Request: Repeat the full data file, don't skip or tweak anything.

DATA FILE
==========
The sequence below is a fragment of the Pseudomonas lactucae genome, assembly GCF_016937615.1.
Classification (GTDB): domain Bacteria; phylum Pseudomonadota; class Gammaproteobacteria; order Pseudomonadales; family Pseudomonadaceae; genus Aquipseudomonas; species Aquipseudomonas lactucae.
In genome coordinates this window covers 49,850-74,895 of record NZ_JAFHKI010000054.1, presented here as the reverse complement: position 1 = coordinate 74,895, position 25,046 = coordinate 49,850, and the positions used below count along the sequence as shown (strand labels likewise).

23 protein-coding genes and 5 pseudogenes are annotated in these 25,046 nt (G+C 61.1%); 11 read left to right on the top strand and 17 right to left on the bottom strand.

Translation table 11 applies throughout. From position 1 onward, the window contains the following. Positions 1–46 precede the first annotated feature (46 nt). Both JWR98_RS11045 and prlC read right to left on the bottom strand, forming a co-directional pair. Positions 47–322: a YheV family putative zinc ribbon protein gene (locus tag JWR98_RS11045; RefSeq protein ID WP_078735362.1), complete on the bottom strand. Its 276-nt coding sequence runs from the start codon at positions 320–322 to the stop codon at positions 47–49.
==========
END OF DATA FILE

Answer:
The sequence below is a fragment of the Pseudomonas lactucae genome, assembly GCF_016937615.1.
Classification (GTDB): domain Bacteria; phylum Pseudomonadota; class Gammaproteobacteria; order Pseudomonadales; family Pseudomonadaceae; genus Aquipseudomonas; species Aquipseudomonas lactucae.
In genome coordinates this window covers 49,850-74,895 of record NZ_JAFHKI010000054.1, presented here as the reverse complement: position 1 = coordinate 74,895, position 25,046 = coordinate 49,850, and the positions used below count along the sequence as shown (strand labels likewise).

23 protein-coding genes and 5 pseudogenes are annotated in these 25,046 nt (G+C 61.1%); 11 read left to right on the top strand and 17 right to left on the bottom strand.

Translation table 11 applies throughout. From position 1 onward, the window contains the following. Positions 1–46 precede the first annotated feature (46 nt). Both JWR98_RS11045 and prlC read right to left on the bottom strand, forming a co-directional pair. Positions 47–322: a YheV family putative zinc ribbon protein gene (locus tag JWR98_RS11045; RefSeq protein ID WP_078735362.1), complete on the bottom strand. Its 276-nt coding sequence runs from the start codon at positions 320–322 to the stop codon at positions 47–49.